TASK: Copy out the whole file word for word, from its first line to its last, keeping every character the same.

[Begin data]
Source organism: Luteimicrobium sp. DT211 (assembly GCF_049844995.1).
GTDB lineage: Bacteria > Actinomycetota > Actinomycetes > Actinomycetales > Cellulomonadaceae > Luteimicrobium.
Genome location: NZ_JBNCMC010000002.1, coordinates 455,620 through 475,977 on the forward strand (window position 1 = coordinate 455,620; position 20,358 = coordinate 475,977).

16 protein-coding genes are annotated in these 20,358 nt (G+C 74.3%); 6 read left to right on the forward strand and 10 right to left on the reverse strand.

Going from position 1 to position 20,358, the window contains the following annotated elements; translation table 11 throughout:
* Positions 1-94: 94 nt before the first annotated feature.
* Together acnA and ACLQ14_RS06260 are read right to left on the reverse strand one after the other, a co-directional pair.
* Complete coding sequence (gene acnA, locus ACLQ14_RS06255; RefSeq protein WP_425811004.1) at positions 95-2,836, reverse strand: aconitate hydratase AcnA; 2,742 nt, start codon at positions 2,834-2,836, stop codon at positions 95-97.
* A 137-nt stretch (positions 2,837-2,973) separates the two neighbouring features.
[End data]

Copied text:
Source organism: Luteimicrobium sp. DT211 (assembly GCF_049844995.1).
GTDB lineage: Bacteria > Actinomycetota > Actinomycetes > Actinomycetales > Cellulomonadaceae > Luteimicrobium.
Genome location: NZ_JBNCMC010000002.1, coordinates 455,620 through 475,977 on the forward strand (window position 1 = coordinate 455,620; position 20,358 = coordinate 475,977).

16 protein-coding genes are annotated in these 20,358 nt (G+C 74.3%); 6 read left to right on the forward strand and 10 right to left on the reverse strand.

Going from position 1 to position 20,358, the window contains the following annotated elements; translation table 11 throughout:
* Positions 1-94: 94 nt before the first annotated feature.
* Together acnA and ACLQ14_RS06260 are read right to left on the reverse strand one after the other, a co-directional pair.
* Complete coding sequence (gene acnA, locus ACLQ14_RS06255; RefSeq protein WP_425811004.1) at positions 95-2,836, reverse strand: aconitate hydratase AcnA; 2,742 nt, start codon at positions 2,834-2,836, stop codon at positions 95-97.
* A 137-nt stretch (positions 2,837-2,973) separates the two neighbouring features.